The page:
• Romeo and Juliet: Mercutio is Romeo's right-hand man and best friend. He even goes so far as fighting and losing a duel in his name.

    Web Animation 
  • The Chief , from Arby 'n' the Chief counts as this to the The Arbiter. During their various adventures of both regular Halo games and Serious Business, The Arbiter is clearly the only skilled one of the duo. Their opponents would often only die to The Chief just from how utterly unpredictable he tends to be, both ingame and out. Beyond season 6 however, his actual skills grow a bit, but his main advantage is still his Confusion Fu.
  • Dreamscape: Anjren is The Lancer of the Five-Man Band. She is almost like a Distaff Counterpart to Dylan, in that she is also a Determinator that is not to be underestimated.
  • Star Whistle from Dusk's Dawn, as she's a major plot point in the first half and is the last pony standing when fighting the Evil Twin.
  • RWBY:
    • On Team RWBY, Weiss Schnee falls into this position as team leader Ruby's partner. It's demonstrated best in battle during the fight with the Nevermore — Ruby makes the plans, but Weiss is the one who executes most of the key steps, including watching Ruby's back while she sets everything in place. Weiss has major problems with this at first, as she always expected she'd be the leader, but when Port points out that she would have made a terrible leader, she resolves to be the best teammate instead.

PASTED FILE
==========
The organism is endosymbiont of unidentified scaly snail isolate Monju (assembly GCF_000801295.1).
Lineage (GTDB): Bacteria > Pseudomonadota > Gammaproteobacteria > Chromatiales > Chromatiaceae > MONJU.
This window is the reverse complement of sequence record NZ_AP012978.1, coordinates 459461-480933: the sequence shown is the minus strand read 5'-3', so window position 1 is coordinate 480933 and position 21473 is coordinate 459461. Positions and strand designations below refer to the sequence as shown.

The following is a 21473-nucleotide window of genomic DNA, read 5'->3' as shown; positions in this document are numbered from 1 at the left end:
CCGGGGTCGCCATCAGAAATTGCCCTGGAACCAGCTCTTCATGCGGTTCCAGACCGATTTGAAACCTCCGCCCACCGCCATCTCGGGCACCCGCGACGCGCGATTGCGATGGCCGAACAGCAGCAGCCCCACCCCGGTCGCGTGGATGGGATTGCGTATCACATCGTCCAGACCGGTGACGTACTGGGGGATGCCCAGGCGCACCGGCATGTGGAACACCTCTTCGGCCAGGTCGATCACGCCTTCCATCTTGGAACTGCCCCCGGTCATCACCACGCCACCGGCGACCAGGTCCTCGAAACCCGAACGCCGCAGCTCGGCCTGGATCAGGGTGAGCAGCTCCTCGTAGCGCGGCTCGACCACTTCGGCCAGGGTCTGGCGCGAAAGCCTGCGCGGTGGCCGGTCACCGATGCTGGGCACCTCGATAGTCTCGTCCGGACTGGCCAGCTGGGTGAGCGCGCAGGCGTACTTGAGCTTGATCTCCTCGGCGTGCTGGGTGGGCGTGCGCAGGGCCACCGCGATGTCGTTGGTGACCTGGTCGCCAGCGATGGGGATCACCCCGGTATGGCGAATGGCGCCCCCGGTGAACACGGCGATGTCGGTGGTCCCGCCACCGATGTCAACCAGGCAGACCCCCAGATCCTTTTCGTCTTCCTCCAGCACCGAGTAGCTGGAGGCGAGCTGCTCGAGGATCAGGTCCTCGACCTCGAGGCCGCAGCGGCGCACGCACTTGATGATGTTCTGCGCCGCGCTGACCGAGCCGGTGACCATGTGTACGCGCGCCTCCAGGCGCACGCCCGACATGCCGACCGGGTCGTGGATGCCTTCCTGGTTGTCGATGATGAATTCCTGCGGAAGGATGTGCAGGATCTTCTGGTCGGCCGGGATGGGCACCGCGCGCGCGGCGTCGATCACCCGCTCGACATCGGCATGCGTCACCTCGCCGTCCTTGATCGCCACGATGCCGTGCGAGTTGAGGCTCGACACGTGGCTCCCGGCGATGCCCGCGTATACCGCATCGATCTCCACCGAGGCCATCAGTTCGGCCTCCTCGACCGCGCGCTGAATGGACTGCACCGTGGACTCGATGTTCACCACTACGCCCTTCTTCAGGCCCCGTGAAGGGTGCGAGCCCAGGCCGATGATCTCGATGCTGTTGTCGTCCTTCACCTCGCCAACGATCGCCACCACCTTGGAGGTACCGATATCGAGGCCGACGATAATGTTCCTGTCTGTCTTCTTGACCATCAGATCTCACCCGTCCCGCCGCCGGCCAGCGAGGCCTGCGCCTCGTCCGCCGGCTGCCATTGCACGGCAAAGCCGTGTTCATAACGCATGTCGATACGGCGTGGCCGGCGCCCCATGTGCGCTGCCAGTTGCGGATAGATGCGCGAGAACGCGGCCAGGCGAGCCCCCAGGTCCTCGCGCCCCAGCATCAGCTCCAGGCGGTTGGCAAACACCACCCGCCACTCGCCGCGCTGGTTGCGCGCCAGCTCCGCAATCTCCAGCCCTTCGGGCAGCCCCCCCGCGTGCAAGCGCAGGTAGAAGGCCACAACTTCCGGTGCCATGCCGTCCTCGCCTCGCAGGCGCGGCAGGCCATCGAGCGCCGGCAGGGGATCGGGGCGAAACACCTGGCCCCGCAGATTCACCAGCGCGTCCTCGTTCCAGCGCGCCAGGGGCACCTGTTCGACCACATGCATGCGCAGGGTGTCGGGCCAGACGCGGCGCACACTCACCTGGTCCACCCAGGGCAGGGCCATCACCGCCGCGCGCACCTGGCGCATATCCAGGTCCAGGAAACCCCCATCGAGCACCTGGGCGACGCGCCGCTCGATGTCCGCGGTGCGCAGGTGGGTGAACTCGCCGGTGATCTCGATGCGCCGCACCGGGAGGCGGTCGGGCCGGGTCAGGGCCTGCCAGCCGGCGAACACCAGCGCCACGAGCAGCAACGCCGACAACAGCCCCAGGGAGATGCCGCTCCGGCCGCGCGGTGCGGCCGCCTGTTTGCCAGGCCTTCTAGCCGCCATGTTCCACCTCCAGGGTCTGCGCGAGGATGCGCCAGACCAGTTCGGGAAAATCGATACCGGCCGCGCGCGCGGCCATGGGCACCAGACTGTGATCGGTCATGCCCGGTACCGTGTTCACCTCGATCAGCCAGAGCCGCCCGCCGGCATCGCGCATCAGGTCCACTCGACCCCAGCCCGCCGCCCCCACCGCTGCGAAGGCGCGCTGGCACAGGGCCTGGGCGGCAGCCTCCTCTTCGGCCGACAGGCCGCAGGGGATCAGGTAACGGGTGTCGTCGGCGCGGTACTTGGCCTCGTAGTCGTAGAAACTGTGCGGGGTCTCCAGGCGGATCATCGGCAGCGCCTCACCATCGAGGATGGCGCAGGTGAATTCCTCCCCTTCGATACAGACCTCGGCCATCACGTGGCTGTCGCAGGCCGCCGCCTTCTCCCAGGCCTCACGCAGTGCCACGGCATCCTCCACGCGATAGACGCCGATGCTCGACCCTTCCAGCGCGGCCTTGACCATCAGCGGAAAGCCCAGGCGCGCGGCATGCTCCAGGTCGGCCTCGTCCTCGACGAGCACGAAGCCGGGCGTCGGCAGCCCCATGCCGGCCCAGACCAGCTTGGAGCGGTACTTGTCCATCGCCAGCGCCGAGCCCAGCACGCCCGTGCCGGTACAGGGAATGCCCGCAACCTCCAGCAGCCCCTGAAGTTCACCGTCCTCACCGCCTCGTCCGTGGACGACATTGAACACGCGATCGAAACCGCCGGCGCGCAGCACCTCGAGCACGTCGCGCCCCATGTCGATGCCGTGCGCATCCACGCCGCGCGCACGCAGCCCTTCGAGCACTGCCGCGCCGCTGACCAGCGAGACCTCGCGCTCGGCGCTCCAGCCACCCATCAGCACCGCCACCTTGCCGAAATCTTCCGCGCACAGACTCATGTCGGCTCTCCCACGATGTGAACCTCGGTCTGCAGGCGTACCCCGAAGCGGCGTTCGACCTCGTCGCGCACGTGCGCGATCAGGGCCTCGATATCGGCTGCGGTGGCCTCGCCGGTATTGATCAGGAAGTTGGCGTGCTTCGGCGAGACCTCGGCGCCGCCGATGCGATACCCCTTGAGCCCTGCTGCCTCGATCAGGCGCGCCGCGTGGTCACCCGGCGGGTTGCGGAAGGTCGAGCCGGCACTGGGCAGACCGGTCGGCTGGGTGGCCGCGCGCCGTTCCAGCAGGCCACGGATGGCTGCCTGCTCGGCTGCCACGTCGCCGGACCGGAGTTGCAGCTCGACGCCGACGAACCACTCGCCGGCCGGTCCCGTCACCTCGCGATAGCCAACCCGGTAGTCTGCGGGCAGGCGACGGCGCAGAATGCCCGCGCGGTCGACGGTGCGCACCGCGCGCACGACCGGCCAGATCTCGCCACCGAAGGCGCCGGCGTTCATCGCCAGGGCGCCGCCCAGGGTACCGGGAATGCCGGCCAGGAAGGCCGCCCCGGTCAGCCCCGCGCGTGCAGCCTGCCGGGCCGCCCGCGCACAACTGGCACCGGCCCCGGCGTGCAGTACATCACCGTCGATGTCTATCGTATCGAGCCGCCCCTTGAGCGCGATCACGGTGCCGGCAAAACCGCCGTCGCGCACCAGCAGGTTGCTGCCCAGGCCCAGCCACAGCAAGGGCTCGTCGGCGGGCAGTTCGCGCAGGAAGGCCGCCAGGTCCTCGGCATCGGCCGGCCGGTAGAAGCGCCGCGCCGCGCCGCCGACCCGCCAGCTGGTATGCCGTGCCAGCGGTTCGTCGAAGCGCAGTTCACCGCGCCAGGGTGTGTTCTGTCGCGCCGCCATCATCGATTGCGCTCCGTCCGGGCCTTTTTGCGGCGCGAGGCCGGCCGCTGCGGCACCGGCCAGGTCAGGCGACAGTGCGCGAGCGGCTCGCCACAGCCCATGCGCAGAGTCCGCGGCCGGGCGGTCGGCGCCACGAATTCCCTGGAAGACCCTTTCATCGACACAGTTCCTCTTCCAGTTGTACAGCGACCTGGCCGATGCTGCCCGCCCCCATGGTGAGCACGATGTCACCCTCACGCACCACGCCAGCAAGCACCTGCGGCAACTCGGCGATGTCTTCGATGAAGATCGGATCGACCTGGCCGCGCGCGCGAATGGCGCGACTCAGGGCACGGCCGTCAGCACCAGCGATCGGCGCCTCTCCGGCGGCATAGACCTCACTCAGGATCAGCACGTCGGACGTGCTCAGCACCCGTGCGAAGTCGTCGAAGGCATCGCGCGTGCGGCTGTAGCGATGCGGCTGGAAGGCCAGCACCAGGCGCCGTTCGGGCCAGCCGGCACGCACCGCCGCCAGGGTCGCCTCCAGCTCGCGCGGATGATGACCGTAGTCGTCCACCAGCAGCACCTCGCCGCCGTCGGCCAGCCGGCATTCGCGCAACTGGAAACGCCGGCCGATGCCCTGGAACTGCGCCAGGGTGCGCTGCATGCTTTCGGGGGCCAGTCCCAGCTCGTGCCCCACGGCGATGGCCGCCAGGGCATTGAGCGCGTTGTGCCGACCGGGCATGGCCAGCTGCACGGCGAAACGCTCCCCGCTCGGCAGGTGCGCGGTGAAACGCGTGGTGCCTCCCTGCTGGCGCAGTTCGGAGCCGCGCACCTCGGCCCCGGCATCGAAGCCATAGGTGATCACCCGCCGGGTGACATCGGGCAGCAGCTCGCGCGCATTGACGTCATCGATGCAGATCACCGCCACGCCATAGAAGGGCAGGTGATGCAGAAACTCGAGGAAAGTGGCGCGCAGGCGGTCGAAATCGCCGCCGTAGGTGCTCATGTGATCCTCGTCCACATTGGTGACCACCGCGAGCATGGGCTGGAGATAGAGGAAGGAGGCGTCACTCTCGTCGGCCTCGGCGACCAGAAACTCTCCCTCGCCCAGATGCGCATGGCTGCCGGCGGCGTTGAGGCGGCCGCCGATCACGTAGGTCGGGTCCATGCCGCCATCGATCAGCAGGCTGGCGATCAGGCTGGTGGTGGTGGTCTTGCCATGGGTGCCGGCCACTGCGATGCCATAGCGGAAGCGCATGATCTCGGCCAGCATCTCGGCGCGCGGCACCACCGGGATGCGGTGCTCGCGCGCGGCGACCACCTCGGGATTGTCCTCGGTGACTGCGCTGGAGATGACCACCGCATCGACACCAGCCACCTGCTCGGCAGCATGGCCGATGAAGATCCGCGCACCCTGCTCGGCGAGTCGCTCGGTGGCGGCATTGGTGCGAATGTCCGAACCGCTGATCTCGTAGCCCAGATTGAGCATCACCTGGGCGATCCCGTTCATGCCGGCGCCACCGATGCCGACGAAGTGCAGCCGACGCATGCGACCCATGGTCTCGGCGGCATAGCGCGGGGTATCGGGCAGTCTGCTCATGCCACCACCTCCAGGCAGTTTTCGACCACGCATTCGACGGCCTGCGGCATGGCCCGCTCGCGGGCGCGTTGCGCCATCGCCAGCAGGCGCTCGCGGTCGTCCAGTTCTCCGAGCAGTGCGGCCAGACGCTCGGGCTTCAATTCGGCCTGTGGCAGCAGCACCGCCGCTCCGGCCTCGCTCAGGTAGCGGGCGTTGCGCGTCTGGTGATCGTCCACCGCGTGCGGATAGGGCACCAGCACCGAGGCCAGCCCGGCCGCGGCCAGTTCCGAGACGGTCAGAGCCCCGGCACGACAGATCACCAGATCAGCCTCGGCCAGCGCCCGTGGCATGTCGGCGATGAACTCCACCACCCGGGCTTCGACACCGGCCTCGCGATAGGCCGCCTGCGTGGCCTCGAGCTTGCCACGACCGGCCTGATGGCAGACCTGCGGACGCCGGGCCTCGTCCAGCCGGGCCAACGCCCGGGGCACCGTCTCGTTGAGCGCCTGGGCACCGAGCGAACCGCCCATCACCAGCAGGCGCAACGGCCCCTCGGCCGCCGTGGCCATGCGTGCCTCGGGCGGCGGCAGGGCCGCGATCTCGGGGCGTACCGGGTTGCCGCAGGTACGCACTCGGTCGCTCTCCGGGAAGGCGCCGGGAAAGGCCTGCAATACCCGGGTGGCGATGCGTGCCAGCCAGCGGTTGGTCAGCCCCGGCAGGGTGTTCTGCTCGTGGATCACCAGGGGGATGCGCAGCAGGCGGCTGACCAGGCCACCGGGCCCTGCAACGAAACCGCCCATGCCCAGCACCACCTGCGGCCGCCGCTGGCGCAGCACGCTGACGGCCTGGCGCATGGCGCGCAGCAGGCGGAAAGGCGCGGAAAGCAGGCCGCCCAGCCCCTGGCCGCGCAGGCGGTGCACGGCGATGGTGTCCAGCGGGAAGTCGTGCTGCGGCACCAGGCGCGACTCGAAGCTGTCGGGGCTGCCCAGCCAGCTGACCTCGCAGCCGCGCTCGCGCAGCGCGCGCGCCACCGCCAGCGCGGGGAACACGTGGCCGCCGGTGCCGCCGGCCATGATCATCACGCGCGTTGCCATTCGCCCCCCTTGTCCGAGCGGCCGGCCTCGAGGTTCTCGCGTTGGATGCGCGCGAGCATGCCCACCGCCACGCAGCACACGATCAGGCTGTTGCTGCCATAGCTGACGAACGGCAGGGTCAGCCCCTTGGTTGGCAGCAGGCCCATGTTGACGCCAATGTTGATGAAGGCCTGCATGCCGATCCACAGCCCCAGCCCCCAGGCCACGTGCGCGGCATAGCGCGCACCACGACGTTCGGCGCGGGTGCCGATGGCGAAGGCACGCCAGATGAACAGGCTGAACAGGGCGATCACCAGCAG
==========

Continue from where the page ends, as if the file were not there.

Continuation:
• On Team JNPR, Pyrrha Nikos is the lancer to team leader Jaune, her partner. Whereas he's bumbling, barely competent and largely inexperienced with the outside world, she's straight-laced, talented and more experienced. Unlike Weiss, though, she's thoroughly supportive of him.

    Web Comics 

    Web Original 


Video Example(s):

Alternative Title(s): Lancer


Trope Talk: The Lancer

Red talks about this role, in her Trope Talk episode on the Five Man Band.

How well does it match the trope?

4.88 (24 votes)

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Main / TheLancer